After lunch, we walked slowly towards our destination. While strolling along a main street in the tourist area, the earth suddenly began to shake violently. I thought, “Is this an earthquake?”
Thank God, at that moment, we were standing right in the middle of the street, and so we were able to avoid the falling bricks. We saw the ground crack open, with mud gushing out; the walls and windows of the shops around us were breaking and the people around us were screaming in fear. At that time, I had only one thought: “Lord, have mercy on us”. With this thought in mind, I kept praying silently in my heart.
Thank God, as I prayed, I did not panic and was not afraid, for I knew that God would protect us—He will not slumber nor sleep (Ps 121:4–8); He is our refuge and strength, a very present help in trouble (Ps 46:1–3).

I then took my camcorder and recorded this historical moment, still not aware of the earthquake’s severity. It so happened that we were standing right in front of a sister’s store, when we saw this sister with her baby in her arms, rushing out of the building, followed by her husband and her father in-law. A coffee shop on the other side of the road was on the verge of collapsing, and some courageous individuals rushed into the coffee shop with chairs held above their heads to save others who were still trapped inside. Soon afterwards, two persons were carried out of the coffee shop and placed on the roadside. Attempts were made to resuscitate them, but it seemed like a futile exercise. Together with others in the city, we were evacuated to the field in front of the cathedral.

When we reached the field, it dawned on me that this earthquake was the most serious in decades. The cathedral that we had visited just an hour ago was devastated—its tower was broken, the bricks that had fallen from the walls piled up to about a person’s height and cars parked beside the cathedral were crushed.

Had my mother-in-law and my aunt accompanied us that morning, we would have still been in the cathedral when the roof collapsed, because they would have walked at a slower pace due to their age. If we had taken our lunch at the earthquake-ravaged site, we would likely be trapped in the collapsed restaurant. Reflecting upon all these coincidences, I have to say that we would have been buried under the rubble, if the Lord had not protected us. But the Lord was not only looking after us: by the mercy of God, the earthquake did not harm any of our brothers and sisters in Christchurch, nor did it damage our local church building.


Natural disasters are so terrifying, because they always come unexpectedly—when we realize that there’s a disaster, it’s already too late. As human beings, we are unable to have full control over our lives or to escape any natural disaster—we are not exempt from suffering. Yet, we can find peace in God to face our trials. For this reason, we need to acknowledge our own insignificance and learn to rely on God.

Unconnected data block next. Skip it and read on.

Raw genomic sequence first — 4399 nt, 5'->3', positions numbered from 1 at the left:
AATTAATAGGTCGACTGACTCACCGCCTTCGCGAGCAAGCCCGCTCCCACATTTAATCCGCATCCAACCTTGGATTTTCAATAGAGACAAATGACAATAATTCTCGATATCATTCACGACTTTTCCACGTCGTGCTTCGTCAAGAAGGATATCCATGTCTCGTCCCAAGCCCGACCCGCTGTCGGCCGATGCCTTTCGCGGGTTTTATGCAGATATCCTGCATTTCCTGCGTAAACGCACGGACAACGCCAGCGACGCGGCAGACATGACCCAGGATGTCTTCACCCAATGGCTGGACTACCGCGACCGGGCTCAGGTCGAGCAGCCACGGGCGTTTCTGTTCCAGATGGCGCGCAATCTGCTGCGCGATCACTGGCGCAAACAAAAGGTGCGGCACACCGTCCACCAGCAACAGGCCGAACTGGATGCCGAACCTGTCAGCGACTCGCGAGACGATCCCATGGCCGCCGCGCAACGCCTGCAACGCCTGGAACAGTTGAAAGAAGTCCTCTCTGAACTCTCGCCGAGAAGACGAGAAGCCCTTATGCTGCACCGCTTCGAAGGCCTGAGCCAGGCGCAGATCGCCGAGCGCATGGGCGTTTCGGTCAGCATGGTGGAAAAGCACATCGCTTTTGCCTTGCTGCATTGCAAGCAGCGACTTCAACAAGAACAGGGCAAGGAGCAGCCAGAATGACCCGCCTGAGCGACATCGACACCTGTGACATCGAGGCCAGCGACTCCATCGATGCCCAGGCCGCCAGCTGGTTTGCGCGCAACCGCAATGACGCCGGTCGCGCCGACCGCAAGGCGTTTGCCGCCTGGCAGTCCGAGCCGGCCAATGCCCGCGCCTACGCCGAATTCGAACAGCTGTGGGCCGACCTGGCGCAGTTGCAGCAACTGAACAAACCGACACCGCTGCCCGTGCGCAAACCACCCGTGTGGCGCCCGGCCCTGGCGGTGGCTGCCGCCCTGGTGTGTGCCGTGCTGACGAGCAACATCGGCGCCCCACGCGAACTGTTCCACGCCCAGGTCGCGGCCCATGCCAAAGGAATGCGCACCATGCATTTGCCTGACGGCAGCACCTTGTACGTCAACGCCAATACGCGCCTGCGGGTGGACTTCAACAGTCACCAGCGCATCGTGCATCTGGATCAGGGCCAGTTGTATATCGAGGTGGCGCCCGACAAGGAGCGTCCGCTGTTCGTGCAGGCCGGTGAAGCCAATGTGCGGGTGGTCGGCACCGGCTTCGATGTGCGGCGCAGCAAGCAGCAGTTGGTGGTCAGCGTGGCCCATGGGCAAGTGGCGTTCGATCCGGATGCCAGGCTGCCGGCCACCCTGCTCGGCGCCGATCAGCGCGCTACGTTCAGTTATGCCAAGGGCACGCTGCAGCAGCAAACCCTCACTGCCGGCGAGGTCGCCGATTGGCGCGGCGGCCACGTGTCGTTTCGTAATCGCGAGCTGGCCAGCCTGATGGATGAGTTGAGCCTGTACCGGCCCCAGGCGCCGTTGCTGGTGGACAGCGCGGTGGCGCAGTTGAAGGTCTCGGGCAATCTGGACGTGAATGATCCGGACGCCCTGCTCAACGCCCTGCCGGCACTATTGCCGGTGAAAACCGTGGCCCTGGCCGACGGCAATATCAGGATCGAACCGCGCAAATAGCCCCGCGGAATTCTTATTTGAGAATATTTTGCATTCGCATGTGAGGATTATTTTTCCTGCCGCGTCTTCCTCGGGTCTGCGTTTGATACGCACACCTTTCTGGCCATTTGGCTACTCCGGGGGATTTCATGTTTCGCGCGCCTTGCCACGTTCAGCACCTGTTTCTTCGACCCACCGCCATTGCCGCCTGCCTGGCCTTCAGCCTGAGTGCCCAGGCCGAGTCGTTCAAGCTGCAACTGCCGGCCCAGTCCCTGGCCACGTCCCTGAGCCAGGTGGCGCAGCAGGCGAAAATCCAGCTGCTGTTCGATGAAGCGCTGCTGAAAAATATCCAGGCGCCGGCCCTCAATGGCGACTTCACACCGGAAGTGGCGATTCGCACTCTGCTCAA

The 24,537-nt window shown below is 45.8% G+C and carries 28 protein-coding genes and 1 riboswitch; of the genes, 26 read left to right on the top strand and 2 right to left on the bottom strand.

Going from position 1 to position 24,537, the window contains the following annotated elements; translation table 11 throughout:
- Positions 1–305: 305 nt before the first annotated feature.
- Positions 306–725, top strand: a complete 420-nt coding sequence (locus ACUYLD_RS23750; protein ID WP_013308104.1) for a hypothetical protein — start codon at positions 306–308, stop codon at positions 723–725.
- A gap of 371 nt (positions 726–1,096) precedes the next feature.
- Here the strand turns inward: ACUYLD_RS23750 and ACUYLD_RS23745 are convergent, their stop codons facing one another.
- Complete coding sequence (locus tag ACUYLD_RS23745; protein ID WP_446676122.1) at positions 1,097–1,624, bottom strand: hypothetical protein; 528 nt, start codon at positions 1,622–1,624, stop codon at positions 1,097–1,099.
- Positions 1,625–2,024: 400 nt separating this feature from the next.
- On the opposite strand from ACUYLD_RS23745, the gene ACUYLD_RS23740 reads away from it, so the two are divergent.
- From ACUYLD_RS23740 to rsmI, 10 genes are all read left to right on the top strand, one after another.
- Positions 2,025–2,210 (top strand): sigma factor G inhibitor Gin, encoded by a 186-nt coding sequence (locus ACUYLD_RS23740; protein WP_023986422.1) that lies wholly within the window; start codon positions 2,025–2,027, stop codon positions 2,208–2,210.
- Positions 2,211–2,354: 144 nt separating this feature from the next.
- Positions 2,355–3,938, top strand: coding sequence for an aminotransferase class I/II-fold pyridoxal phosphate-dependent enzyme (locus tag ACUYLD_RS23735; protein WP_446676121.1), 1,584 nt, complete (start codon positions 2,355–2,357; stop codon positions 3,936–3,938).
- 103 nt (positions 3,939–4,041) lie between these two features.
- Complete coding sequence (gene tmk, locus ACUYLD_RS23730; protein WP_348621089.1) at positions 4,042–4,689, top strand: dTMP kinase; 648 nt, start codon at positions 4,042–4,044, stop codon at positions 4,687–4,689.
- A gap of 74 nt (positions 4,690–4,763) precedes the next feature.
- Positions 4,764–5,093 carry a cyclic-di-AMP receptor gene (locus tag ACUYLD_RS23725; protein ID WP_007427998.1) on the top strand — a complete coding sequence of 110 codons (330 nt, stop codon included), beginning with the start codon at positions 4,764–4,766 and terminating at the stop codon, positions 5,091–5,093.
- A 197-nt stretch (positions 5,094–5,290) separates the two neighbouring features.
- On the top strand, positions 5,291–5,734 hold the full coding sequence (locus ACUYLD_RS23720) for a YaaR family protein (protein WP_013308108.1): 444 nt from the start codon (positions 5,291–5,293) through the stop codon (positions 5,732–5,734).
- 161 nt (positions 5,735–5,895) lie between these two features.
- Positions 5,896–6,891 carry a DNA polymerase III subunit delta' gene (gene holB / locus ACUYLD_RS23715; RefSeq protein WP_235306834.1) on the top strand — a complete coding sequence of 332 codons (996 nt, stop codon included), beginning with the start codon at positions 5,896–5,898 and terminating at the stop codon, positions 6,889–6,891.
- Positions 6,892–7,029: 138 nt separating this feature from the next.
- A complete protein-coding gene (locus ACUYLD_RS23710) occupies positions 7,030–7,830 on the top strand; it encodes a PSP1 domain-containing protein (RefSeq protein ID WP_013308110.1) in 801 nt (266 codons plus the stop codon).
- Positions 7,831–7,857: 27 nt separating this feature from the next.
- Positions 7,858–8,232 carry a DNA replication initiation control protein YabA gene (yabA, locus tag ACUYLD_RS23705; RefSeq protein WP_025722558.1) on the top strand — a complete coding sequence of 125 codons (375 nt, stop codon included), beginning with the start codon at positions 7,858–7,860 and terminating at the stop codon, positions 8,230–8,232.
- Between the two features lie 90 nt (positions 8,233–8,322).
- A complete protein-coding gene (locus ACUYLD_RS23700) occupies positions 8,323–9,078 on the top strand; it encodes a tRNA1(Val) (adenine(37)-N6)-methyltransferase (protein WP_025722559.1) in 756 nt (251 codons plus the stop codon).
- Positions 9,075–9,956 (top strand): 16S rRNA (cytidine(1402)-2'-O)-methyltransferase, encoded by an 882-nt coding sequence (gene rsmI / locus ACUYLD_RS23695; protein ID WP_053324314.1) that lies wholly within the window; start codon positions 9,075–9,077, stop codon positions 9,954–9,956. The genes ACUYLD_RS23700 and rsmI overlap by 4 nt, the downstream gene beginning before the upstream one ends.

People often try to obtain peace through different methods of their own, but more often than not, they loose peace instead. The Bible teaches us that the True God is our refuge in times of dire distress. If we earnestly seek God, He will grant us true peace that transcends all human understanding. His peace is a complete peace of body, soul and spirit. If we have true peace, we will be able to face and overcome the difficulties in the flesh.

The True God, Jesus Christ, is the source of peace (Lk 1:76–79; Ps 29:11; Jn 14:27; 16:33) and the Everlasting Rock (Isa 26:3–4; Ps 56:13). If we know Jesus and listen to His commandments, we will have peace flowing like a river. When we meet with trials and tribulations, we do not have to be anxious, “but in everything by prayer and supplication, with thanksgiving, let your requests be made known to God; and the peace of God, which surpasses all understanding, will guard your hearts and minds through Christ Jesus” (Phil 4:6–7).
Personally experiencing God’s protection in the midst of these two natural disasters has once again proved to me that “You will keep him in perfect peace, whose mind is stayed on You, because he trusts in You” (Isa 26:3).

In fact, all the natural disasters that have struck the earth in recent years, remind us that the end time has come:
And there will be famines, pestilences, and earthquakes in various places. All these are the beginning of sorrows. (Mt 24:78)

May we have the wisdom to recognize the signs of the end time (Mt 24:32–33) and be watchful and sober. May we treasure our life that God has given to us, be zealous for Him and prepare ourselves for the second coming of the Lord. Amen.

For you yourselves know perfectly that the day of the Lord so comes as a thief in the night.

Therefore let us not sleep, as others do, but let us watch and be sober. (1 Thess 5:2,6)

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Author: John Ko